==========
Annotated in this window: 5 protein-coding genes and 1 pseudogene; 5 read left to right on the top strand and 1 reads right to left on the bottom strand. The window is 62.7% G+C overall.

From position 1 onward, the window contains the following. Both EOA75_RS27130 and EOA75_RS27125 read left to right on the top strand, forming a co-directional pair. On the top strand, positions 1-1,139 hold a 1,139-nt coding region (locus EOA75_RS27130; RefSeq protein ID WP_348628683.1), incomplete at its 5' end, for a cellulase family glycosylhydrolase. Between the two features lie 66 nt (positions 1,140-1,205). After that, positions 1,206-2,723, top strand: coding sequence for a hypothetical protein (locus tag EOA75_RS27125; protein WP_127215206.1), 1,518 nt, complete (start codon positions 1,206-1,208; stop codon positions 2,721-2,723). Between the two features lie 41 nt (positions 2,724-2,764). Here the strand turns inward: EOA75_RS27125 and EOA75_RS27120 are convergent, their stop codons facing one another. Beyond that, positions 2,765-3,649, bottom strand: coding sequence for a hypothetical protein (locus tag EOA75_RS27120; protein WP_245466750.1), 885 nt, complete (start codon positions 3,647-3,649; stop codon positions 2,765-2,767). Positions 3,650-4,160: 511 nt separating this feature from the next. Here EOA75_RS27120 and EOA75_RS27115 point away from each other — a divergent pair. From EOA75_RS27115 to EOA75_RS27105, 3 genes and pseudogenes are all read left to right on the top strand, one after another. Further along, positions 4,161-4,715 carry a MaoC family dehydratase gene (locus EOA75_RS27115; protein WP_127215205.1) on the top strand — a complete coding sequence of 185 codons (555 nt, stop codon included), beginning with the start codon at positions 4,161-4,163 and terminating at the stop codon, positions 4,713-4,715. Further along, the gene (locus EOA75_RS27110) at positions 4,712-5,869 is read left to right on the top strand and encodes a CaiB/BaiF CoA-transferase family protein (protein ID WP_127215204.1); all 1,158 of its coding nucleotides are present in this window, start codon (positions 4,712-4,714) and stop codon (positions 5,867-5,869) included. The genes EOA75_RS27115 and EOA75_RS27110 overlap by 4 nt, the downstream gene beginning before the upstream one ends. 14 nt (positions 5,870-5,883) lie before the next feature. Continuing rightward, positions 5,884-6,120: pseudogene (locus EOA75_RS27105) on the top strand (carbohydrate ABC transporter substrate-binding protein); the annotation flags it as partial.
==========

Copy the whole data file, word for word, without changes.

Annotated in this window: 5 protein-coding genes and 1 pseudogene; 5 read left to right on the top strand and 1 reads right to left on the bottom strand. The window is 62.7% G+C overall.

From position 1 onward, the window contains the following. Both EOA75_RS27130 and EOA75_RS27125 read left to right on the top strand, forming a co-directional pair. On the top strand, positions 1-1,139 hold a 1,139-nt coding region (locus EOA75_RS27130; RefSeq protein ID WP_348628683.1), incomplete at its 5' end, for a cellulase family glycosylhydrolase. Between the two features lie 66 nt (positions 1,140-1,205). After that, positions 1,206-2,723, top strand: coding sequence for a hypothetical protein (locus tag EOA75_RS27125; protein WP_127215206.1), 1,518 nt, complete (start codon positions 1,206-1,208; stop codon positions 2,721-2,723). Between the two features lie 41 nt (positions 2,724-2,764). Here the strand turns inward: EOA75_RS27125 and EOA75_RS27120 are convergent, their stop codons facing one another. Beyond that, positions 2,765-3,649, bottom strand: coding sequence for a hypothetical protein (locus tag EOA75_RS27120; protein WP_245466750.1), 885 nt, complete (start codon positions 3,647-3,649; stop codon positions 2,765-2,767). Positions 3,650-4,160: 511 nt separating this feature from the next. Here EOA75_RS27120 and EOA75_RS27115 point away from each other — a divergent pair. From EOA75_RS27115 to EOA75_RS27105, 3 genes and pseudogenes are all read left to right on the top strand, one after another. Further along, positions 4,161-4,715 carry a MaoC family dehydratase gene (locus EOA75_RS27115; protein WP_127215205.1) on the top strand — a complete coding sequence of 185 codons (555 nt, stop codon included), beginning with the start codon at positions 4,161-4,163 and terminating at the stop codon, positions 4,713-4,715. Further along, the gene (locus EOA75_RS27110) at positions 4,712-5,869 is read left to right on the top strand and encodes a CaiB/BaiF CoA-transferase family protein (protein ID WP_127215204.1); all 1,158 of its coding nucleotides are present in this window, start codon (positions 4,712-4,714) and stop codon (positions 5,867-5,869) included. The genes EOA75_RS27115 and EOA75_RS27110 overlap by 4 nt, the downstream gene beginning before the upstream one ends. 14 nt (positions 5,870-5,883) lie before the next feature. Continuing rightward, positions 5,884-6,120: pseudogene (locus EOA75_RS27105) on the top strand (carbohydrate ABC transporter substrate-binding protein); the annotation flags it as partial.